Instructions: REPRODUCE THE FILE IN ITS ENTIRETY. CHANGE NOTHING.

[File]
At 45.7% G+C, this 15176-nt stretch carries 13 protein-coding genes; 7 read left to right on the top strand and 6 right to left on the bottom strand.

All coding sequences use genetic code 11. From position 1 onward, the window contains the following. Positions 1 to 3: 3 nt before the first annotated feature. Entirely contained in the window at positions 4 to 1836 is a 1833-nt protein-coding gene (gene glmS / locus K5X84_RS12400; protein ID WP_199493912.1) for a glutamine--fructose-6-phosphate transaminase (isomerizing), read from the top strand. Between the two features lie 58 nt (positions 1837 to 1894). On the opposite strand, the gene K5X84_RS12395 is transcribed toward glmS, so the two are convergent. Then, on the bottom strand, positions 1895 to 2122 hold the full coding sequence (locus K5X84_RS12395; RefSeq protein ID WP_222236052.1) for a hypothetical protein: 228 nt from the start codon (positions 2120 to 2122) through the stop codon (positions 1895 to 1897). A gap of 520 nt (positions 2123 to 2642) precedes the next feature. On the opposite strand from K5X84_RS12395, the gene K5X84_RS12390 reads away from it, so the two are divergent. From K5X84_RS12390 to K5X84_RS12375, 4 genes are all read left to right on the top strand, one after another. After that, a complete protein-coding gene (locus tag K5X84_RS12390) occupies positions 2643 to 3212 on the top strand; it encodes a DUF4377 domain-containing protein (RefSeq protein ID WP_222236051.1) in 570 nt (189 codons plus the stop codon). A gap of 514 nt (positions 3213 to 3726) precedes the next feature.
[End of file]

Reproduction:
At 45.7% G+C, this 15176-nt stretch carries 13 protein-coding genes; 7 read left to right on the top strand and 6 right to left on the bottom strand.

All coding sequences use genetic code 11. From position 1 onward, the window contains the following. Positions 1 to 3: 3 nt before the first annotated feature. Entirely contained in the window at positions 4 to 1836 is a 1833-nt protein-coding gene (gene glmS / locus K5X84_RS12400; protein ID WP_199493912.1) for a glutamine--fructose-6-phosphate transaminase (isomerizing), read from the top strand. Between the two features lie 58 nt (positions 1837 to 1894). On the opposite strand, the gene K5X84_RS12395 is transcribed toward glmS, so the two are convergent. Then, on the bottom strand, positions 1895 to 2122 hold the full coding sequence (locus K5X84_RS12395; RefSeq protein ID WP_222236052.1) for a hypothetical protein: 228 nt from the start codon (positions 2120 to 2122) through the stop codon (positions 1895 to 1897). A gap of 520 nt (positions 2123 to 2642) precedes the next feature. On the opposite strand from K5X84_RS12395, the gene K5X84_RS12390 reads away from it, so the two are divergent. From K5X84_RS12390 to K5X84_RS12375, 4 genes are all read left to right on the top strand, one after another. After that, a complete protein-coding gene (locus tag K5X84_RS12390) occupies positions 2643 to 3212 on the top strand; it encodes a DUF4377 domain-containing protein (RefSeq protein ID WP_222236051.1) in 570 nt (189 codons plus the stop codon). A gap of 514 nt (positions 3213 to 3726) precedes the next feature.